Forty-some essays from this humorous and talented journalist and writer.
ll his back and shoulders into it. The impact was terrific and the head of the dragon flew away almost a hundred yards and landed in a thicket.
Gawaine did not remain frightened very long after the death of the dragon. His mood was one of wonder. He was enormously puzzled. He cut off the ears of the monster almost in a trance. Again and again he thought to himself, "I didn't say 'Rumplesnitz'!" He was sure of that and yet there was no question that he had killed the dragon. In fact, he had never killed one so utterly. Never before had he driven a head for anything like the same distance. Twenty-five yards was perhaps his best previous record. All the way back to the knight school he kept rumbling about in his mind seeking an explanation for what had occurred. He went to the Headmaster immediately and after closing the door told him what had happened. "I didn't say 'Rumplesnitz,'" he explained with great earnestness.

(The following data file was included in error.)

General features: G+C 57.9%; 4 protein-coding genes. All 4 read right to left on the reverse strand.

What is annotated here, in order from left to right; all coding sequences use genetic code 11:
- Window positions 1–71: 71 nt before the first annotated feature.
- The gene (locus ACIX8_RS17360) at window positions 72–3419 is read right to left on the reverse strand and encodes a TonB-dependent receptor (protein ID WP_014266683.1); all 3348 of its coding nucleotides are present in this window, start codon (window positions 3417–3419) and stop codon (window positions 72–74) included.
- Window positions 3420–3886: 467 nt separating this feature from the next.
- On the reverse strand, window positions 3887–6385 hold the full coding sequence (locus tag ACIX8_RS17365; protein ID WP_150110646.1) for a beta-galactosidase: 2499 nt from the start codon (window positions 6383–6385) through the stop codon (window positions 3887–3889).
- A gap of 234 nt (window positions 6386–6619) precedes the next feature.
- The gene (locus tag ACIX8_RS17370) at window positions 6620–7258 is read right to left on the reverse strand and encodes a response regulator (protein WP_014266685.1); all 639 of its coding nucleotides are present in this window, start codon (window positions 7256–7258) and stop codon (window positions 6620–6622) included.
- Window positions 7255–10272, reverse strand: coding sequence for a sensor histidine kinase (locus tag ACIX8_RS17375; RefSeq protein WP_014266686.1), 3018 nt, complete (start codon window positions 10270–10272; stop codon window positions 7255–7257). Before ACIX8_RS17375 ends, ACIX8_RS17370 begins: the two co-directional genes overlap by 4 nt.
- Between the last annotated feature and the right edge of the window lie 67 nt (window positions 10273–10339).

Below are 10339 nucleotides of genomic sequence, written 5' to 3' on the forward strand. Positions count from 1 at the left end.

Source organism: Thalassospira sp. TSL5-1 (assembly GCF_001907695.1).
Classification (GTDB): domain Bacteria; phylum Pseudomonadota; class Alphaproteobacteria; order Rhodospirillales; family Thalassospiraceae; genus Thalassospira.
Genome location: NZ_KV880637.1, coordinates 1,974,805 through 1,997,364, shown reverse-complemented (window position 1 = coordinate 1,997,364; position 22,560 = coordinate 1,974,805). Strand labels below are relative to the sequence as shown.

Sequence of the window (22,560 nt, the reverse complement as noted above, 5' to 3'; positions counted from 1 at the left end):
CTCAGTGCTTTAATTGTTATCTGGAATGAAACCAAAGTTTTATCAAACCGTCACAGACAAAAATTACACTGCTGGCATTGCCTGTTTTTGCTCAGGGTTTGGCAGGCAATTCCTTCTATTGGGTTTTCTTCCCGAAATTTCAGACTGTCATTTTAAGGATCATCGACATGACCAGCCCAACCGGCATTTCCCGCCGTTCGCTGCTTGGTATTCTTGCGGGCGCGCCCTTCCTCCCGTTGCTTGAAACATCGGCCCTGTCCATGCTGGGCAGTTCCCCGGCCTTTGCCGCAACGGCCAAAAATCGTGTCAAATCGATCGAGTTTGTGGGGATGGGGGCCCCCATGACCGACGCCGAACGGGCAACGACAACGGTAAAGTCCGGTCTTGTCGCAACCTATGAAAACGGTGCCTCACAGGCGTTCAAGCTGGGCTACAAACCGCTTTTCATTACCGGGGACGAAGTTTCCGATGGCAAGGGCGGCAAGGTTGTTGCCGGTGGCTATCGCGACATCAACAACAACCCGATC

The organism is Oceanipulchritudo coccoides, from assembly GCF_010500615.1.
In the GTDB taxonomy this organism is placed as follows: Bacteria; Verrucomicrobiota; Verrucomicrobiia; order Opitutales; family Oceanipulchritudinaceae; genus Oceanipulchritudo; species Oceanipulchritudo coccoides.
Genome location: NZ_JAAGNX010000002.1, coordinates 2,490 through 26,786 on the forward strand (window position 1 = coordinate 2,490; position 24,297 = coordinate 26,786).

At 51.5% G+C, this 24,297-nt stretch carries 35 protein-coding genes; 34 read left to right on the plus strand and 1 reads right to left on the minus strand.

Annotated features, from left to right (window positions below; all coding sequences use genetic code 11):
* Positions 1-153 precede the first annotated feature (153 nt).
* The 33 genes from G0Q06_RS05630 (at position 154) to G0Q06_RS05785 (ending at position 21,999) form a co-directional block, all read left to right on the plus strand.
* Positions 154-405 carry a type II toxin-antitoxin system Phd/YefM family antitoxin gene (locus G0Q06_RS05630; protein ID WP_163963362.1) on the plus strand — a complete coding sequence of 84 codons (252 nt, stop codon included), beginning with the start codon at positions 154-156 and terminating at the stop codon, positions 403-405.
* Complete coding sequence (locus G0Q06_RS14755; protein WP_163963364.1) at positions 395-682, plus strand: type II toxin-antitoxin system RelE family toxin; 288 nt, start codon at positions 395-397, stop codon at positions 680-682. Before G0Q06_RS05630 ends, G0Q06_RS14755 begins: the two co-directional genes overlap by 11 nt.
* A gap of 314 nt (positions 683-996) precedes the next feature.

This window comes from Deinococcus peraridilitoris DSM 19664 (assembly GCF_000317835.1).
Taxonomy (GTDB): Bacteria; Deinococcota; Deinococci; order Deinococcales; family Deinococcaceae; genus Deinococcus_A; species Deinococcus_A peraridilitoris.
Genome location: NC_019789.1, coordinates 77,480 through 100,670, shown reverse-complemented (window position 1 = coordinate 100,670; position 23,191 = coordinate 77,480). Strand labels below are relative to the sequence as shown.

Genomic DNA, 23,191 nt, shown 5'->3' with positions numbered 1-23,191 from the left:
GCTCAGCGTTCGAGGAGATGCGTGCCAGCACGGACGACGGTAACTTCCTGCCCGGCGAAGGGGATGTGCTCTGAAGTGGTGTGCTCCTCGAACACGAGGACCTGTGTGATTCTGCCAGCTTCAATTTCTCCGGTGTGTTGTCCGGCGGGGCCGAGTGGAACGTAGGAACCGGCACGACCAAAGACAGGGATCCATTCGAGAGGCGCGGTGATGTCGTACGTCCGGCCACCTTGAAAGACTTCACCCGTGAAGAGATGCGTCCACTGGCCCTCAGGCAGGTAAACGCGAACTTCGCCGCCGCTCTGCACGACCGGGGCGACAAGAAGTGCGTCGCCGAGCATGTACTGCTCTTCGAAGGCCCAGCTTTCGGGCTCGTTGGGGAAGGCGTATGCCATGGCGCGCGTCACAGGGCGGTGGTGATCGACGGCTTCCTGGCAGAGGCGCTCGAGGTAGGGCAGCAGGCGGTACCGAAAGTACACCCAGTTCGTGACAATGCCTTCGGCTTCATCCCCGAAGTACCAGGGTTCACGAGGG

The Headmaster laughed. "I'm glad you've found out," he said. "It makes you ever